Music aligns the heart for better or worse.
Some for the better: http://www.youtube.com/watch?=NRfcARM80wI.
Some for the worse: http://www.youtube.com/watch?v=vSlsQN9Yt2I.
My tastes are eclectic.
Mozart: http://www.youtube.com/watch?v=5LxFe609CSA; and here are two from Wolfgang that peek into my soul (and don't take the bait for the obviously pejorative): http://www.youtube.com/watch?v=Ejv2_CkZRHo and http://www.youtube.com/watch?v=97I5N8BMB64.
That sampling explains why shrinks stand no chance with me.
Tastes differ; causing collisions in the church called "worship wars."
Some churches approach the problem through education; reminding folks that God works through different styles in a 1 Corinthians 12 kinda way.
Of course, I recall the fellow who said, "Yeah, I've learned a lot about classical church music, learned I still hate it, and decided to change churches if you keep playing it."
Some churches acknowledge the differences and allow for different worship experiences every Sunday: monastic, traditional, contemporary, and, uh, whatever.
Of course, that can cause different constituencies who never really connect in the same church. For example, we had a great joint worship service last week for our annual chancel choir cantata with pretty good attendance and we're going to have a great joint worship service this week for our annual children's program and expect really great attendance; but at least half of our 7:30 regulars, about a quarter of our 8:30 regulars, and over half of our 10:30 regulars did not adjust their calendars or tastes to come together for, essentially, one style of worship. We'll see what happens this week.
Some churches, especially those with one service, try hybrid styles which means the same people are psyched or p___ during some parts of every service and often end up drifting off to a church with a more palatable style; and some churches, especially those with one service, change styles as often as they rotate leadership which means they're in a constant state of decline as the people who leave always exceed those who stay because the people who stay only stay as long as...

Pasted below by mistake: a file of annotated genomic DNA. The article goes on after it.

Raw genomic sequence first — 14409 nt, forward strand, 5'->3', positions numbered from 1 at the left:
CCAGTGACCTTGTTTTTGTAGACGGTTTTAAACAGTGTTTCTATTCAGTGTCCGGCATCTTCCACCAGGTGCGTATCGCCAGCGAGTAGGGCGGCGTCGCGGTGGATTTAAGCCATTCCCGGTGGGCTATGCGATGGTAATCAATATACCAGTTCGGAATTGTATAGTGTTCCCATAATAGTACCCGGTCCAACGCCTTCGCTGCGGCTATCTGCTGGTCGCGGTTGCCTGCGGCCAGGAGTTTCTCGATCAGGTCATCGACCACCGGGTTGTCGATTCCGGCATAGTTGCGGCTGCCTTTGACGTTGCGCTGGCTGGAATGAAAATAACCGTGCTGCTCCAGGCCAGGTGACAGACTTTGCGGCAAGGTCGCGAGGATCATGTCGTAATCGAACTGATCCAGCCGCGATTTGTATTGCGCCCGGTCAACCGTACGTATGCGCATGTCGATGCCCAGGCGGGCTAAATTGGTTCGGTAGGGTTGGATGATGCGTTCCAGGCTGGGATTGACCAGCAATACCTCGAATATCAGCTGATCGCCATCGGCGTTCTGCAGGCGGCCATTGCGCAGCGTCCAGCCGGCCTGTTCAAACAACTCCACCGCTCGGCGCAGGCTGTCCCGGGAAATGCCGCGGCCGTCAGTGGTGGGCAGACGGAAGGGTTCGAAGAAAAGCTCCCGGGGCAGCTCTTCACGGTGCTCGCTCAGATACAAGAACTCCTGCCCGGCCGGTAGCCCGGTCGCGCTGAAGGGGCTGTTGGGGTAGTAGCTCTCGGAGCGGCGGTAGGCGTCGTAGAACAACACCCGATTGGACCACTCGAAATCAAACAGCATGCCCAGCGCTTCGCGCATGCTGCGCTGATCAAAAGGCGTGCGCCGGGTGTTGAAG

Or something like that.
Personally, I like most styles; and as long as Jesus is Lord in a Biblical kinda way, I can usually hang in for an hour or so even if I think the music is really awful.
Prophetically, I've always believed we must endure different styles as long as the substance is consistent with Biblical Christianity in cognizance of one inspirational source.
Practically, people come and go...
I asked some worship leaders to comment.
From California: "The style of worship music is a reflection of the attempt by the church to balance the reverent and the contemporary. As a result, polar examples abound including really meaningful or really terrible music."
The studied San Diegoan continues, "Traditional hymn worship is essentially linear, meaning it tells a story...Contemporary worship music is essentially circular, meaning it often uses one basic theme and repeats it again and again..."
"What is missing," he insists, "in every church I have attended is worship education. There is no coherent explanation of worship from the pulpit or in adult education classes..."
He concludes, "What is also missing is a dedication to eclectic worship. There is room for all styles of worship - as long as they are reverent...In all cases, worship should be sung from the depths of your heart. Timid or tepid worship is a reflection of the lack of a believer's fire."
From Missouri: "We started a contemporary worship service which experienced strong growth in just four months. While it never outgrew the traditional service, the powers that be were determined to elimnate the service and did. Why? Their answer: 'We don't want that kind of worship as our musical legacy.'"
He laments, "That's the idiotic mindset of so many mainline churches. We lost all of our young people when the contemporary service was dropped. And where are the young people in the PCUSA? Smart, very smart."